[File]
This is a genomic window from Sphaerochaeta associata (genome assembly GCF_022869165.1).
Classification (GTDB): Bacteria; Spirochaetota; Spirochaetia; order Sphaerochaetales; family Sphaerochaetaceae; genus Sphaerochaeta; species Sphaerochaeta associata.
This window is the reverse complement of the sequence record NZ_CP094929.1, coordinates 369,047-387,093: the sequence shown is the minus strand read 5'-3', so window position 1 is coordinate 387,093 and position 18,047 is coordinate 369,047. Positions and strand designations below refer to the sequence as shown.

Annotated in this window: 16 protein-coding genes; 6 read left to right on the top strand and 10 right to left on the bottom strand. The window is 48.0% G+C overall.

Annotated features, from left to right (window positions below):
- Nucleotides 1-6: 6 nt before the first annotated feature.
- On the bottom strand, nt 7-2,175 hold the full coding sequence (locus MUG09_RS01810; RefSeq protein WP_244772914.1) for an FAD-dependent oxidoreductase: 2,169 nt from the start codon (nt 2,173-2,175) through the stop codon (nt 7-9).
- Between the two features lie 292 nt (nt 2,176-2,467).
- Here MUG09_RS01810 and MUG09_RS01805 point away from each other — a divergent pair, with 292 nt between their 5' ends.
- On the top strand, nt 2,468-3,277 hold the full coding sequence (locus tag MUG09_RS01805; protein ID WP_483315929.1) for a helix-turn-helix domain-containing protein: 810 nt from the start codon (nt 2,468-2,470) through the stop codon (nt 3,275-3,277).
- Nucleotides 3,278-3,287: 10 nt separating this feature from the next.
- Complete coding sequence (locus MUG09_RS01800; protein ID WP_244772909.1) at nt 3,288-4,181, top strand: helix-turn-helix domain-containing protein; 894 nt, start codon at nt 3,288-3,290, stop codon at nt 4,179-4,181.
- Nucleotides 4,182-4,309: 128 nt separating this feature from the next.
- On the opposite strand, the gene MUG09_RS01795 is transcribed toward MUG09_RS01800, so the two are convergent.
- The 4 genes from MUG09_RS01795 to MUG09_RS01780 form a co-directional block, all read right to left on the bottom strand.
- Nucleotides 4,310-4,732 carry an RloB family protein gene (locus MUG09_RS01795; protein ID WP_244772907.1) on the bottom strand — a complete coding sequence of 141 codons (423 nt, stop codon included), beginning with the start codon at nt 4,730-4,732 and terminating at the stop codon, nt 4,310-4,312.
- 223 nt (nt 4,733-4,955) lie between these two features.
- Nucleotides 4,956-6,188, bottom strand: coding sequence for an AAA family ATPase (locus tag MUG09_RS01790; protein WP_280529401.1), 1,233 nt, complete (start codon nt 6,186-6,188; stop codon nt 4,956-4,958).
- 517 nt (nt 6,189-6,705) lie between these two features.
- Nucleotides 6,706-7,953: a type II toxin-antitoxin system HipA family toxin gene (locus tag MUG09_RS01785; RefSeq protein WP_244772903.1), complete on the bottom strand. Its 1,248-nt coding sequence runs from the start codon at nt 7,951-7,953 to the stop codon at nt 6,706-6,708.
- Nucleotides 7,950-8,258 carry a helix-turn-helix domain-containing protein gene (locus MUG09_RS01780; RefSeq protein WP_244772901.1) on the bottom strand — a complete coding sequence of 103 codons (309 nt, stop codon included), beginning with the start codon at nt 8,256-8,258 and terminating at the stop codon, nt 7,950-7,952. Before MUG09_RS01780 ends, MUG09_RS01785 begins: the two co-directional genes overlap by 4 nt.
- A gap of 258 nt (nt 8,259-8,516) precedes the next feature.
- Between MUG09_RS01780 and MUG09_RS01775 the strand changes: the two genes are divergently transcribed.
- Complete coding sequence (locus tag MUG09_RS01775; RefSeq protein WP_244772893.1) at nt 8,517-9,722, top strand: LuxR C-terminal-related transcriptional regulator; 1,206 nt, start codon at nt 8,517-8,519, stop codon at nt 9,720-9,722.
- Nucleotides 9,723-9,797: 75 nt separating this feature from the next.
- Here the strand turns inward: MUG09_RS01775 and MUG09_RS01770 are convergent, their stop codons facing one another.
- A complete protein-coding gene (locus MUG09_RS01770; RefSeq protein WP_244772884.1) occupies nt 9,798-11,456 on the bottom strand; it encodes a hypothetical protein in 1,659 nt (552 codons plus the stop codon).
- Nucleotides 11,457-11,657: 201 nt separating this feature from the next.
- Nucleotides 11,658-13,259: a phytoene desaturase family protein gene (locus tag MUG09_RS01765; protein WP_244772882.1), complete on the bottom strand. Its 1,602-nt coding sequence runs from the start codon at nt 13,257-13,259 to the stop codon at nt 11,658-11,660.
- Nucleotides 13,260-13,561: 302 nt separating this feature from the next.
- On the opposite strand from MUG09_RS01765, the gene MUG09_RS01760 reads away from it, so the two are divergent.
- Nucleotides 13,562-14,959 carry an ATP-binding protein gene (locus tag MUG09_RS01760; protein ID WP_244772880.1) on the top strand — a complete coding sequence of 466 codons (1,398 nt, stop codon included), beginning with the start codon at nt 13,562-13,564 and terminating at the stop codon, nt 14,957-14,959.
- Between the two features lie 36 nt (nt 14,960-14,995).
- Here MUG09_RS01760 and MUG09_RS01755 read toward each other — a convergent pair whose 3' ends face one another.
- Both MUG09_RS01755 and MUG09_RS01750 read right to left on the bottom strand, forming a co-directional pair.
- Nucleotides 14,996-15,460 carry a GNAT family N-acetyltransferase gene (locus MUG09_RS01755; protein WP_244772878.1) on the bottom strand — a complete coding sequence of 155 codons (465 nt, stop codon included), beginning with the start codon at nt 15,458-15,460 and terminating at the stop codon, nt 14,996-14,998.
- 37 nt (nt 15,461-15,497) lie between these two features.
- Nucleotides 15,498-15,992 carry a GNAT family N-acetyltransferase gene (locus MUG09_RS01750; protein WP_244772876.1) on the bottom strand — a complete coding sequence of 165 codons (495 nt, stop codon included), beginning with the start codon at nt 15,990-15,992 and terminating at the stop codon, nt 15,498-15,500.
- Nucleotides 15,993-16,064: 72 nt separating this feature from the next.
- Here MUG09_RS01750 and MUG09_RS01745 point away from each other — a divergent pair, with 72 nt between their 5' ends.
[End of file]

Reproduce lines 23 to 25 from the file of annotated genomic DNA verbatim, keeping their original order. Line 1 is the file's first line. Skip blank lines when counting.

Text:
- Between MUG09_RS01780 and MUG09_RS01775 the strand changes: the two genes are divergently transcribed.
- Complete coding sequence (locus tag MUG09_RS01775; RefSeq protein WP_244772893.1) at nt 8,517-9,722, top strand: LuxR C-terminal-related transcriptional regulator; 1,206 nt, start codon at nt 8,517-8,519, stop codon at nt 9,720-9,722.
- Nucleotides 9,723-9,797: 75 nt separating this feature from the next.